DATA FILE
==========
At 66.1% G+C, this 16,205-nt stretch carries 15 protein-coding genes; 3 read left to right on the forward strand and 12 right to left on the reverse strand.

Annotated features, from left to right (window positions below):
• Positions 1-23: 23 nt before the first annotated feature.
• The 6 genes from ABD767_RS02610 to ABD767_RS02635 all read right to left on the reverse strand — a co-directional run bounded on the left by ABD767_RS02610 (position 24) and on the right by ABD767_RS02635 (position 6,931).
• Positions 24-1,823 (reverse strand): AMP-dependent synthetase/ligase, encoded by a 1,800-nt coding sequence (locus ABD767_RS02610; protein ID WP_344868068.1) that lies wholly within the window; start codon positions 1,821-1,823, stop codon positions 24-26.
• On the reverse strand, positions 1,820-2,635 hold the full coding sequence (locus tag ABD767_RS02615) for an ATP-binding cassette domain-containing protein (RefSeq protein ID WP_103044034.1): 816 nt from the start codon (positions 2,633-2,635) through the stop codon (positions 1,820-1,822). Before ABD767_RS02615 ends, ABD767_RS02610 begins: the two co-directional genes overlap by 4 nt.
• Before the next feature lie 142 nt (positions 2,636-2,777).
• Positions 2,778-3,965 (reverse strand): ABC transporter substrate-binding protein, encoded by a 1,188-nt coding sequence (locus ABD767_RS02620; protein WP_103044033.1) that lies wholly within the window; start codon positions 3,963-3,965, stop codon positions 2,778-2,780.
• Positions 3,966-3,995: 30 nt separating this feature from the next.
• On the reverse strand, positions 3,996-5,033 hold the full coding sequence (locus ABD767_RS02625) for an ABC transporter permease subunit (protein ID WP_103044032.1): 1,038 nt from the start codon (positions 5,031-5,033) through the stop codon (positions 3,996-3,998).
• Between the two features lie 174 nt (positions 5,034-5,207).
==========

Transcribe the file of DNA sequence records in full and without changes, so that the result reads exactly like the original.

At 66.1% G+C, this 16,205-nt stretch carries 15 protein-coding genes; 3 read left to right on the forward strand and 12 right to left on the reverse strand.

Annotated features, from left to right (window positions below):
• Positions 1-23: 23 nt before the first annotated feature.
• The 6 genes from ABD767_RS02610 to ABD767_RS02635 all read right to left on the reverse strand — a co-directional run bounded on the left by ABD767_RS02610 (position 24) and on the right by ABD767_RS02635 (position 6,931).
• Positions 24-1,823 (reverse strand): AMP-dependent synthetase/ligase, encoded by a 1,800-nt coding sequence (locus ABD767_RS02610; protein ID WP_344868068.1) that lies wholly within the window; start codon positions 1,821-1,823, stop codon positions 24-26.
• On the reverse strand, positions 1,820-2,635 hold the full coding sequence (locus tag ABD767_RS02615) for an ATP-binding cassette domain-containing protein (RefSeq protein ID WP_103044034.1): 816 nt from the start codon (positions 2,633-2,635) through the stop codon (positions 1,820-1,822). Before ABD767_RS02615 ends, ABD767_RS02610 begins: the two co-directional genes overlap by 4 nt.
• Before the next feature lie 142 nt (positions 2,636-2,777).
• Positions 2,778-3,965 (reverse strand): ABC transporter substrate-binding protein, encoded by a 1,188-nt coding sequence (locus ABD767_RS02620; protein WP_103044033.1) that lies wholly within the window; start codon positions 3,963-3,965, stop codon positions 2,778-2,780.
• Positions 3,966-3,995: 30 nt separating this feature from the next.
• On the reverse strand, positions 3,996-5,033 hold the full coding sequence (locus ABD767_RS02625) for an ABC transporter permease subunit (protein ID WP_103044032.1): 1,038 nt from the start codon (positions 5,031-5,033) through the stop codon (positions 3,996-3,998).
• Between the two features lie 174 nt (positions 5,034-5,207).